HOBART nurse El Thompson can add another feather to her cap, having won a best practice award in sexual health.
Ms Thompson, 29, was one of nine inspiring nursing professionals acknowledged for outstanding work in primary health care at the recent 2014 Australian Primary Health Care Nurses Association (APNA) Best Practice Awards in nursing gala ceremony in Sydney.
The Hobart Sexual Health Service nurse was instrumental in establishing the state’s first walk-in clinic in May 2013.
Ms Thompson said the clinic’s model had proven so successful that it would be rolled out to other clinics across Tasmania.
“I am also involved in initiating, in collaboration with Tasmanian Sexual Health Service statewide director Population Health and TasCAHRD, Tasmania’s first rapid HIV testing pop-up clinic for at-risk men,” she said.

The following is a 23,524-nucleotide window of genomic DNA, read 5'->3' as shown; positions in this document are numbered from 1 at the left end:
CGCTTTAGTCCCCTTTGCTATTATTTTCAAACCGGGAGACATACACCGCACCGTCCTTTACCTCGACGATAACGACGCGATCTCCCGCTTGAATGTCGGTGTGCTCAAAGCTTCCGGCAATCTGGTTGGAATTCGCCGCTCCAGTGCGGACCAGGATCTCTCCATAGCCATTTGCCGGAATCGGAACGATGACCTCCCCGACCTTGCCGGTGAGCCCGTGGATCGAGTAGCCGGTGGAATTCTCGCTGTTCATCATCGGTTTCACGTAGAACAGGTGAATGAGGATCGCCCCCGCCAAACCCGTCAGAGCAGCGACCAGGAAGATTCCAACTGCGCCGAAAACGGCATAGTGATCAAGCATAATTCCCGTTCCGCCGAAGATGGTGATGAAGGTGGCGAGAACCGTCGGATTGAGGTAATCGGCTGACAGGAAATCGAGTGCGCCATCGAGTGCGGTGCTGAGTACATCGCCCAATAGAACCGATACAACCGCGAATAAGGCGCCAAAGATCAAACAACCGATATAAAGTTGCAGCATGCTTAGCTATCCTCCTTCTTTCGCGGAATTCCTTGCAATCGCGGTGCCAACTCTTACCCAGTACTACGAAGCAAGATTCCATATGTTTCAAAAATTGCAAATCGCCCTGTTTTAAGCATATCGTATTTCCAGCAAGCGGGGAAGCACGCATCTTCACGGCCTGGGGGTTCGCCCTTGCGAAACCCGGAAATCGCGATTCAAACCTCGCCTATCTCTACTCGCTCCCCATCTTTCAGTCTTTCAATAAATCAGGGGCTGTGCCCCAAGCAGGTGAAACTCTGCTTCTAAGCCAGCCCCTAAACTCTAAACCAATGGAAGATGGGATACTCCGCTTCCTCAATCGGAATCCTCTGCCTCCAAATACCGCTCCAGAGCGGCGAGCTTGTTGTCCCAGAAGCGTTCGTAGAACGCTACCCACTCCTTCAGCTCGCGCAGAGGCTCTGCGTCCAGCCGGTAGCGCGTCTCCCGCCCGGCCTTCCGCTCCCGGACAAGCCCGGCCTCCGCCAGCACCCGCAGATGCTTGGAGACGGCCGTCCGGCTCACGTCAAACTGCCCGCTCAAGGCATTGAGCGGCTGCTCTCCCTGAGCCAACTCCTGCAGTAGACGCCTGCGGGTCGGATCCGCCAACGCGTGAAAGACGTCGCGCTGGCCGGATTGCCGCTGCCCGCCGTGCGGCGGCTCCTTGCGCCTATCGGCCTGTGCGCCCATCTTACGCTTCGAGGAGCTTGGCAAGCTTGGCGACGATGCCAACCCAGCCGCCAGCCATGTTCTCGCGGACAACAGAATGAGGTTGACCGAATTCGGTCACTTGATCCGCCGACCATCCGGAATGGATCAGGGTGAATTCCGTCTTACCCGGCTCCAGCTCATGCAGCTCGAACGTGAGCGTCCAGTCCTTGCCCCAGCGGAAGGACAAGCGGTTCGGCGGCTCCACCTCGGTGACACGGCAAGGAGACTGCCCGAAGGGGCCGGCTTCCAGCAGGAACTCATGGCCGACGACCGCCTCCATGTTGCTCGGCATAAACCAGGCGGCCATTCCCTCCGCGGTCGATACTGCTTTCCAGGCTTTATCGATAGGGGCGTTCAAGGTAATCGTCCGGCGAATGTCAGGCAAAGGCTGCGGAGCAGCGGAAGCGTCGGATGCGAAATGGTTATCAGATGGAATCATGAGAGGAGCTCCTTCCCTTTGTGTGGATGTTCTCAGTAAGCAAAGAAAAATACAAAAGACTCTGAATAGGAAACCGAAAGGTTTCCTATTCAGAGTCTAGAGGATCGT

The pilot program will encourage people at risk of the virus to be tested using a rapid test at an outreach clinic in a bid to increase diagnosis of undetected cases.
“Providing patients with quick access to testing may help to overcome some of the barriers as to why they don’t present for conventional testing,” Ms Thompson said.
“The screening test will be able to generate results in less than 30 minutes – which is much quicker than usual testing, therefore reducing waiting times significantly.
“However, if the test produces reactive (positive) results, patients will have to follow up with a confirmatory blood test.”
Now in its eighth year, the annual nursing awards recognise regular nurses doing extraordinary things, with innovation and spirit, to improve the health of their patients and the communities.
This year, awards were presented to nine winners from five states, with nurses working in suburban and rural settings featured.
“One by one these primary health care nurses are changing people’s lives, helping their communities and improving the health of Australians,” APNA president Julianne Badenoch said.